If heated water is released into a body of water, it may cause thermal pollution. Thermal pollution is a reduction in the quality of water because of an increase in water temperature. A common cause of thermal pollution is the use of water as a coolant by power plants and factories. This water is heated and then returned to the natural environment at a higher temperature. Warm water can’t hold as much dissolved oxygen as cool water, so an increase in the temperature of water decreases the amount of oxygen it contains. Fish and other organisms adapted to a particular temperature range and oxygen concentration may be killed by the change in water temperature.
Ocean Pollution The ocean is huge but even this body of water is becoming seriously polluted. Climate change also affects the quality of ocean water for living things.
One way that the ocean is becoming polluted is with trash, mainly plastics. The waste comes from shipping accidents, landfill erosion, and the dumping of trash. Plastics may take hundreds or even thousands of years to break down. In the meantime, the waste can be very dangerous to aquatic organisms. Some organisms may swallow plastic bags, for example, and others may be strangled by plastic six-pack rings. You can see some of the trash that routinely washes up on coastlines in Figure 1.3. There are five massive garbage patches floating on the Pacific Ocean. Watch this video to learn more about them: http://www.youtube.com/watch?v=1qT-rOXB6NI
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FIGURE 1.3 Plastic debris in the ocean washes up on shore in the Hawaiian Islands
Ocean water normally dissolves some of the carbon dioxide in the atmosphere. The burning of fossil fuels has increased the amount of carbon dioxide in the atmosphere. As a result, ocean water is also dissolving more carbon dioxide. When carbon dioxide dissolves in water, it forms a weak acid. With higher levels of dissolved carbon dioxide in ocean water, the water becomes more acidic. This process is called ocean acidification. Ocean acidification can kill some aquatic organisms, including corals and shellfish. It may make it more difficult for other aquatic organisms to reproduce. Both effects of acidification interfere with marine food webs, threatening the survival of many aquatic organisms.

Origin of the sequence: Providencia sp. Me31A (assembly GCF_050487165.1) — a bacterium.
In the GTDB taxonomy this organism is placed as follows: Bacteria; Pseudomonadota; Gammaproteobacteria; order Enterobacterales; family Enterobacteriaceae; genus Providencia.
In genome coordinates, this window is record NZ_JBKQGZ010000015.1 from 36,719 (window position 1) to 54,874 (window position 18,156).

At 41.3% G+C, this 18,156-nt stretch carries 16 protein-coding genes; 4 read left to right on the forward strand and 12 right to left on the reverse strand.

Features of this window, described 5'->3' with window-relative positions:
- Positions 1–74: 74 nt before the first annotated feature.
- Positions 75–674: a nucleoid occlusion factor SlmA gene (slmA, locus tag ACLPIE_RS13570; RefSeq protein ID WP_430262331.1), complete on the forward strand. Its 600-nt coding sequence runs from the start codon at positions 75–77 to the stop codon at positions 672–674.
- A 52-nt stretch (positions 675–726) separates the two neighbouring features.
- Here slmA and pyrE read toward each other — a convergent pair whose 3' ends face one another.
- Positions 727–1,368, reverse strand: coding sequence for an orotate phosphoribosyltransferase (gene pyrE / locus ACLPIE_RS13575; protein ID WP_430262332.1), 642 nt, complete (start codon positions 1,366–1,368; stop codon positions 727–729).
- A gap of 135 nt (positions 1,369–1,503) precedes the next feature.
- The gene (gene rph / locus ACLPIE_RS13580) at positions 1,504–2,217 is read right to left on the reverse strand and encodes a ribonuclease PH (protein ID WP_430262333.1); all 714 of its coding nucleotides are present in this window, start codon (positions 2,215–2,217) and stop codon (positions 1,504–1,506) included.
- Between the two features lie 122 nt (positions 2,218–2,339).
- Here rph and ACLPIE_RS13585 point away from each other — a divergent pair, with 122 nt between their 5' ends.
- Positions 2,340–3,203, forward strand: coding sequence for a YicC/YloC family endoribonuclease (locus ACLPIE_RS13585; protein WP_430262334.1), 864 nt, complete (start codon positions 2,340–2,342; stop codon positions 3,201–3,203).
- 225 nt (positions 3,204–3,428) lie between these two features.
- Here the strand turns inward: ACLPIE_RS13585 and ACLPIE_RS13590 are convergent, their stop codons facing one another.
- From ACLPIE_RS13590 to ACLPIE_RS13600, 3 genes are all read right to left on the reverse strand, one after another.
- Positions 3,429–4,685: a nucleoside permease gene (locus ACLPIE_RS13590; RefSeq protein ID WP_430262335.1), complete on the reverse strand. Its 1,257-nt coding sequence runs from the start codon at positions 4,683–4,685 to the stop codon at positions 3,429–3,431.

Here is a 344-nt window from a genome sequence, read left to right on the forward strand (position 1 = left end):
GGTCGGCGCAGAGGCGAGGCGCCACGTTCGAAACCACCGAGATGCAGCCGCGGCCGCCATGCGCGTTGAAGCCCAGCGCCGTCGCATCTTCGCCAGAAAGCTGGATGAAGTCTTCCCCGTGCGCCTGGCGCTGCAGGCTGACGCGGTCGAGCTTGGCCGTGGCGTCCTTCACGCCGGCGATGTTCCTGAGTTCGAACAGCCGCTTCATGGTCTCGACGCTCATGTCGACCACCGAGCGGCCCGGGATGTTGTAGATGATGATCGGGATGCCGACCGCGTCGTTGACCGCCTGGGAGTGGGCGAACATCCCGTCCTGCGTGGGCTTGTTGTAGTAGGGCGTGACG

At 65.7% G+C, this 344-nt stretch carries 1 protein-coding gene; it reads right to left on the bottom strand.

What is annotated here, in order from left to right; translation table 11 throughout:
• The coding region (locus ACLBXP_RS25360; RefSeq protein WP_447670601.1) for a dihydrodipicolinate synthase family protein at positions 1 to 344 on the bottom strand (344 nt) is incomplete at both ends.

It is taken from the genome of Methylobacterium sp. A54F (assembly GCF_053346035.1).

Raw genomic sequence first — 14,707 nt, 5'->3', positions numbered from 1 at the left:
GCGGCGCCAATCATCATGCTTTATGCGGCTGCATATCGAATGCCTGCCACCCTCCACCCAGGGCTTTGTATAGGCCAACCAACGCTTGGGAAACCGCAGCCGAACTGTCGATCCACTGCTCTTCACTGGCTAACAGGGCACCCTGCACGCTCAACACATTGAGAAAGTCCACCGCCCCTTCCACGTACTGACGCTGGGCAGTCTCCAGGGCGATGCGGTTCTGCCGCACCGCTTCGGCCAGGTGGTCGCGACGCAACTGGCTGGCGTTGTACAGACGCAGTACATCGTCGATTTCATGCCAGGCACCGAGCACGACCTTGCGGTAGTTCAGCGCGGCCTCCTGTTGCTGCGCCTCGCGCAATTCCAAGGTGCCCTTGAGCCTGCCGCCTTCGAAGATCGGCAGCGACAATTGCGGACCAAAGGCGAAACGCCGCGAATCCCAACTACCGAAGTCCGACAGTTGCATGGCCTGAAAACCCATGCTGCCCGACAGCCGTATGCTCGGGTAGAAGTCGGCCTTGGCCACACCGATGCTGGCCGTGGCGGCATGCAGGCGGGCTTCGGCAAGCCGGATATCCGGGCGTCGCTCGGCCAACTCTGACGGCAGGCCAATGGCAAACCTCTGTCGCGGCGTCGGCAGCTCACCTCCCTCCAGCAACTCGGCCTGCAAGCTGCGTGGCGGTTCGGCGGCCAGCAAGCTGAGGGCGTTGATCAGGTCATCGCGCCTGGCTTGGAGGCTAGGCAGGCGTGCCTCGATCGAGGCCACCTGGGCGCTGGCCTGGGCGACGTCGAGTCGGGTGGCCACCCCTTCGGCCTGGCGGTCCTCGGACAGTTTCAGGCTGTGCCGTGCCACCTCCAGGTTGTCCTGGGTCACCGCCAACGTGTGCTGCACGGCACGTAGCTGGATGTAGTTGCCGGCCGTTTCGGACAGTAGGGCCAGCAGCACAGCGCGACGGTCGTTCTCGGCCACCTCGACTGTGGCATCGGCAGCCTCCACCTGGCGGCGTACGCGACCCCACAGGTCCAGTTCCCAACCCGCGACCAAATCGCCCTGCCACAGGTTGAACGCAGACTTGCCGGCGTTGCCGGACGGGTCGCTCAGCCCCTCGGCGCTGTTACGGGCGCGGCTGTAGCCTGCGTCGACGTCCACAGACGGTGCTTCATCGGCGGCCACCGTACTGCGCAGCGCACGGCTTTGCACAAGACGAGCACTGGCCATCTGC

Lesson Summary • Water pollution occurs when chemicals, sewage, trash, or heat enter water resources. Water pollution is threatening the limited supply of clean, fresh water that human beings and other living things depend on. • Fertilizer in runoff leads to algal blooms and dead zones in bodies of water. This type of pollution is called nonpoint-source pollution. Point-source pollution includes waste water from factories and sewage treatment plants. Hot water discharge causes thermal pollution. • The ocean is becoming increasingly polluted with trash. Ocean acidification is also occurring because ocean water dissolves some of the excess carbon dioxide in the atmosphere. The more acidic water harms aquatic organisms. 4
Chapter 1. Water Pollution
Lesson Review Questions Recall
1. What is a dead zone? How does it develop? 2. What are wetlands? How do they reduce water pollution? 3. Define thermal pollution, and state when it occurs. Apply Concepts
4. After a month of heavy rain, a formerly clear pond on a golf course is covered with slimy green algae. What do you think happened? Think Critically
5. Compare and contrast point-source and nonpoint-source water pollution. Which type of pollution do you think would be easier to control? 6. Explain the process of ocean acidification. Why does it threaten the survival of many aquatic organisms?
Points to Consider Water is one of our most important natural resources. 1. What is a natural resource? Besides water, what are some other examples of natural resources? 2. What is the difference between renewable and nonrenewable natural resources?
References 1. Cruccone. http://commons.wikimedia.org/wiki/File:River_Cam_green.JPG . CC BY 2.5 2. EPA. http://commons.wikimedia.org/wiki/File:Mississippi_River_basin.jpg . public domain 3. NOAA. http://commons.wikimedia.org/wiki/File:Fish1966_-_Flickr_-_NOAA_Photo_Library.jpg . public domain